Pulver prepares to leave rugby

Beth Newman Profile
by Beth Newman

Bill Pulver isn’t sure what the next year will hold for him, but says he won’t be back in sports administration when he looks for his next opportunity.

Pulver’s tenure as Rugby Australia CEO will officially end next month, with Raelene Castle already appointed as his successor, and the chief said he was looking forward to some time off.

“I'm really prepared (to finish). I'm ready. I've got my flip flops my board shorts, my hat and I'm ready to go,” he said.

 "I'm going to take a year off. I'm 58 years old, I've been a CEO in a variety of businesses for 30 years and I've got a wonderful family and I'm looking forward to smelling the roses for a little while.”

When his year’s sabbatical wraps up, he’s not sure what the future will hold, but one thing is for sure - he won’t be winding down his days on a sporting board.

“I probably won't be a sports administrator again,” he said.

“The only job I would ever want in sport is the one I'm doing.

“I'm not someone who wants to graduate to a board of directors.

“I like running things, I like working directly with people, so I will look for another CEO in 2019 but it won't be in sport.”

When Pulver returns from Christmas holidays, he will be keeping his distance as his finals days wrap up, letting Castle take the reins immediately.

The incoming chief has already become a regular fixture in the Rugby AU offices, as she begins to take in the landscape of her new position.

Pulver said though he would always be there to help Castle, he wouldn't be overbearing in the transition.

"I think Raelene is a great choice as CEO. She is a professional administrator," he said.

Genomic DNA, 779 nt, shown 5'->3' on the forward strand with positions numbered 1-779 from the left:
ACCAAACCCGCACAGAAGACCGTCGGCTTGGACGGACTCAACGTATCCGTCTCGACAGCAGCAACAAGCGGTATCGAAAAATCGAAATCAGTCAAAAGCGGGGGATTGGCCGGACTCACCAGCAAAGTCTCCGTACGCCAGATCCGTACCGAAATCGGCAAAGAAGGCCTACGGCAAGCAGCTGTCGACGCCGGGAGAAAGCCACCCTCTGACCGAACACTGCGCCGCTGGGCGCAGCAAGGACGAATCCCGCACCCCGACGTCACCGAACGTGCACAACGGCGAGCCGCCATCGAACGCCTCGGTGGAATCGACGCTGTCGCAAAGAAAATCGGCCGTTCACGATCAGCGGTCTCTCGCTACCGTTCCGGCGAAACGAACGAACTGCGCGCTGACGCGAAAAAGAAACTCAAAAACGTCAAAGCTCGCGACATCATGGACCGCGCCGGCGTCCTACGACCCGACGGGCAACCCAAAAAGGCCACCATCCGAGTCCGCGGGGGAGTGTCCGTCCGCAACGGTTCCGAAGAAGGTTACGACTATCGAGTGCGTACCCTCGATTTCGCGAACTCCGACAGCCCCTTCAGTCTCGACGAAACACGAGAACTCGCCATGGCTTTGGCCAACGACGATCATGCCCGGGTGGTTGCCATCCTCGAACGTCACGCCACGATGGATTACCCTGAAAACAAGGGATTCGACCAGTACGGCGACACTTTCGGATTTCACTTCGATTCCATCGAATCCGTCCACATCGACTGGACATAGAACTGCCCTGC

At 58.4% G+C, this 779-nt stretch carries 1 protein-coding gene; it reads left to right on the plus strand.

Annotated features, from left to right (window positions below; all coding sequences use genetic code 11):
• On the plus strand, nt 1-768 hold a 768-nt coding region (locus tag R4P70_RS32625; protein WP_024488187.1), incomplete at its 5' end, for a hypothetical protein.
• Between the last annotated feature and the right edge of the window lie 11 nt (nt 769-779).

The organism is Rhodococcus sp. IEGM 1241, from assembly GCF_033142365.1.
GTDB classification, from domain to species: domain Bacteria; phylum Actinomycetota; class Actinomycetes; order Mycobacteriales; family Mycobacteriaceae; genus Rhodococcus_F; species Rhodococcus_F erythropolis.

"It's wonderful to have a woman in the role. That's not my view why she got the job but it's terrific because, as you've heard today, the women's game is so central to the growth of the game and I think she's going to do a terrific job.

“The new CEO, the worst thing for them is to have the old CEO hanging around. 

“I will come back towards the end of January and do whatever she requires and I'll do whatever she requires at any point in the future.

“I feel great loyalty to this game. I leave this game loving the game as much as I did when I joined. I'm here to help.”

Pulver’s CEO stint has been marked by some historic highs, including the introduction of the NRC and the growth of women’s Sevens, in particular - as well as some dark ebbs, culminating in the Super Rugby saga that dragged out in 2017.

The outgoing rugby boss admitted he had made mistakes, but ultimately felt a great debt to the people he managed and

“Oh, look, I made a ton of mistakes and I won't bother summarising them for you because you don't have time for it,” he said.

"But, look, my great memories are of all the wonderful people I've worked with. There's been some really special times.

"Australia's run in the men's Rugby World Cup in 2015 was just a phenomenal ride.

“Watching our women win a gold medal in Rio at the Olympics was something I'll never forget in my entire life.

"Just seeing a lot of strategies we're putting in place; we're trying to get more young boys and girls to play the game.

"So a lot of fabulous memories and, like I say, I feel incredibly privileged to have been able to work with a team of people we have at Rugby Australia.

Rugby Australia chairman Cameron Clyne said on Tuesday Pulver’s would be a legacy would be a positive one.